We Shouldn’t be Strangers
I’ve seen you in a couple meetings – the tall redhead who’s always carrying a large (or is it grande?) cup of coffee…or is it tea…or diet soda? I think you work in marketing…or sales…or client relations.
We have no relationship. We’re strangers.
Yet, we work in the same building for the same company. Our clients and vendors are the same. In theory, we have the same corporate goals.
So when I need your help in understanding the terms for a particular contract with a vendor, I e-mail some generic address and make some factual and bland statement. You don’t recognize my name, you have other fires to fight, and you get back to me “at your earliest convenience.”
There is no relationship trigger that makes you want to respond in a flash. There’s no desire to help out “firstname.lastname@example.org,” no interest in having some fun banter with a friend, no inner personal desire to be responsive.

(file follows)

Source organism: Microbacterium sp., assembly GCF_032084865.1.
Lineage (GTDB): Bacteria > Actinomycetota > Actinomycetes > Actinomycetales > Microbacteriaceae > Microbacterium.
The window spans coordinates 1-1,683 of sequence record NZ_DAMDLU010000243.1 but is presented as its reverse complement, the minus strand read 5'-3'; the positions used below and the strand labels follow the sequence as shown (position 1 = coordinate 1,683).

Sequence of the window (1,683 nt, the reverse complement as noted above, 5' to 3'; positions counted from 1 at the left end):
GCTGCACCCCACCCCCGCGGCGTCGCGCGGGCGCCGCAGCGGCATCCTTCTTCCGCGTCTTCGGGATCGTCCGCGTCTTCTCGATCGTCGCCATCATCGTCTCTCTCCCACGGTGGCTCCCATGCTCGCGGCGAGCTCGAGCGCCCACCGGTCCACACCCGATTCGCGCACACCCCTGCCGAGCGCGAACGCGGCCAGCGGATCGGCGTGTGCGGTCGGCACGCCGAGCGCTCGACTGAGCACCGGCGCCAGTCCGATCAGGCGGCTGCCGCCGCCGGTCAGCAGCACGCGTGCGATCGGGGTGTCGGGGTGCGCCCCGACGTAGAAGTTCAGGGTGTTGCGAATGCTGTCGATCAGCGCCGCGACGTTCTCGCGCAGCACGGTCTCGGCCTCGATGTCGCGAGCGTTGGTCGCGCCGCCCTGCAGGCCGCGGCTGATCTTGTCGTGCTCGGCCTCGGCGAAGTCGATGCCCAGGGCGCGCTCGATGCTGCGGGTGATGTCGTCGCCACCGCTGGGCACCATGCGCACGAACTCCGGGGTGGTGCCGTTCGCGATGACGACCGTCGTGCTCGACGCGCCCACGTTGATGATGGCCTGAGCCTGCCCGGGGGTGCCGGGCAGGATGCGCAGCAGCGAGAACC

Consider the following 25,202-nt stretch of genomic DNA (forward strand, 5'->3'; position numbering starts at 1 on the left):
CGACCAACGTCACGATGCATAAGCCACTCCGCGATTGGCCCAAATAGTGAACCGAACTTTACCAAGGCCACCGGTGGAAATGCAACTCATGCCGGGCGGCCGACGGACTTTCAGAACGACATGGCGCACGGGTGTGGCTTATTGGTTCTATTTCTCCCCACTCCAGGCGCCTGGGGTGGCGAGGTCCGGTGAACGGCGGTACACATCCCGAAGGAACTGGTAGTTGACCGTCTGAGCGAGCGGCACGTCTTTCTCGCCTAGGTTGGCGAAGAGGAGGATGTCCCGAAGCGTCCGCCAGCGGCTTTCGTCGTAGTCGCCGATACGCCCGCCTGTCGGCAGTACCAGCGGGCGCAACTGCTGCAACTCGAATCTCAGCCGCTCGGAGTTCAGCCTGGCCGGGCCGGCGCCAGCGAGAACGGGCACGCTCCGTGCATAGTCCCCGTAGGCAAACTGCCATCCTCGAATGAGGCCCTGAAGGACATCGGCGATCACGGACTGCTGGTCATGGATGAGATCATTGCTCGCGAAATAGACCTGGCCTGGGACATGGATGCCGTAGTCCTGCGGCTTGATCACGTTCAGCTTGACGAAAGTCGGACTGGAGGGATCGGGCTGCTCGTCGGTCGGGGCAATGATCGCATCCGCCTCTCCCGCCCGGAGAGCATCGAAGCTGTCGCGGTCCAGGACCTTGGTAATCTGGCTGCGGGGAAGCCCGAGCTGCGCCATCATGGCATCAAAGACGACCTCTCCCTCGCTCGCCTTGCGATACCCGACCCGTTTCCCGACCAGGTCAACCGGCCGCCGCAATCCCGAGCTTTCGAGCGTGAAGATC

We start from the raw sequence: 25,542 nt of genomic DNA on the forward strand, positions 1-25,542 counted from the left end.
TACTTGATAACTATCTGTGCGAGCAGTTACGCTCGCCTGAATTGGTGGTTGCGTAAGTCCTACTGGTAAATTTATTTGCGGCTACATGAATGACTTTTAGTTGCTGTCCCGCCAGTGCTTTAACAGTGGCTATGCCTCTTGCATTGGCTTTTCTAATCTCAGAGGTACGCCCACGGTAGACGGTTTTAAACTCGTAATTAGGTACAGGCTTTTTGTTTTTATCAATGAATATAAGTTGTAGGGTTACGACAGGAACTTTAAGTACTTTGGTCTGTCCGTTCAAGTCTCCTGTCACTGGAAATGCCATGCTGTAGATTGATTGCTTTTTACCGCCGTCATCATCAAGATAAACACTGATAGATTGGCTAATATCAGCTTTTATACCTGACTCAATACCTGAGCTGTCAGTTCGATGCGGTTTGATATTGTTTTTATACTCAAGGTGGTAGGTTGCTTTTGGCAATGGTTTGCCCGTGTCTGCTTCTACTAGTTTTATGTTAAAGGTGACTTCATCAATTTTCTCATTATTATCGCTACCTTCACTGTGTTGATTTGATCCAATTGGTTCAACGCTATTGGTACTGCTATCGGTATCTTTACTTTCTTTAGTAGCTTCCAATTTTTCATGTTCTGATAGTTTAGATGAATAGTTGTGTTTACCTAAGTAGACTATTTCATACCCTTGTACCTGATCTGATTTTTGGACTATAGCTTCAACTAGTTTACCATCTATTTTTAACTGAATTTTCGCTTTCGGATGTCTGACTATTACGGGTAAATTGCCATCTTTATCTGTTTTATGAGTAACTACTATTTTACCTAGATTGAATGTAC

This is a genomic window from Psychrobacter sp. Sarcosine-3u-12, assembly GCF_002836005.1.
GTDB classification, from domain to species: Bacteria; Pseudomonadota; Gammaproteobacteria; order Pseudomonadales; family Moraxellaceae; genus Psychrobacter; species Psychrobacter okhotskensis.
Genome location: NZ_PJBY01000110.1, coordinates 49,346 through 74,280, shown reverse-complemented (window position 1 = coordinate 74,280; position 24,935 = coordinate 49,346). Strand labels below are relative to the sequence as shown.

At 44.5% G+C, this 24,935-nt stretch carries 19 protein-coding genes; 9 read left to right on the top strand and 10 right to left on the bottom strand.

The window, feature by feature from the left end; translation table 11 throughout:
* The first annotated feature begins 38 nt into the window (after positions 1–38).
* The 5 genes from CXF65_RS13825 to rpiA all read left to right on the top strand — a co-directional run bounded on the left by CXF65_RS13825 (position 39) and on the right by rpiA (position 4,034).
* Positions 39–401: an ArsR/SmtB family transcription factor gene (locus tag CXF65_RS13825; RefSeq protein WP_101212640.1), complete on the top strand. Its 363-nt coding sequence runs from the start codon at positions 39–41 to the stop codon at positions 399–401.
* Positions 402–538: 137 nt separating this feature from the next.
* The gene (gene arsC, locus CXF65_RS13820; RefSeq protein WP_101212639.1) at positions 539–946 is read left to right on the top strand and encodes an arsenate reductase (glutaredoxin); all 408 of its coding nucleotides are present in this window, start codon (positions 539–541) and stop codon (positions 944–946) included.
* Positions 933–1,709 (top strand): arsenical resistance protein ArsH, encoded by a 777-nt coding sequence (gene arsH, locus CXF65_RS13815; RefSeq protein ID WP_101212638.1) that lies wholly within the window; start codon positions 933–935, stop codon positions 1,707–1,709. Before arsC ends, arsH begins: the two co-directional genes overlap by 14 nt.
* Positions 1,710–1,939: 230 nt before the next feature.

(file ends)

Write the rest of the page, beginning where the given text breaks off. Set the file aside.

Organizational relationships are not simply a “nice-to-have” in today’s world. With businesses of any size requiring that seemingly disparate functions work together toward a common vision, a company’s productivity, quality, and efficiency cannot be purely driven by processes and systems.
People are executing the plans toward the vision. People are working in the processes and using the computer systems. People are driving the company, and that works best when it’s the inner drive of people to help others with whom they have a relationship.
“I want you to succeed. I want to help you. I know you, your role, and your importance to the organization. More than that, I care about you as a person and want to support you in that relationship. And you want to do the same for me.”
Processes, systems, data, and structure are wonderful things in business. But it’s the people in relationship with each other – using the data and systems – who determine if an organization succeeds or fails.
Be in relationship with each other to build the teamwork needed for success.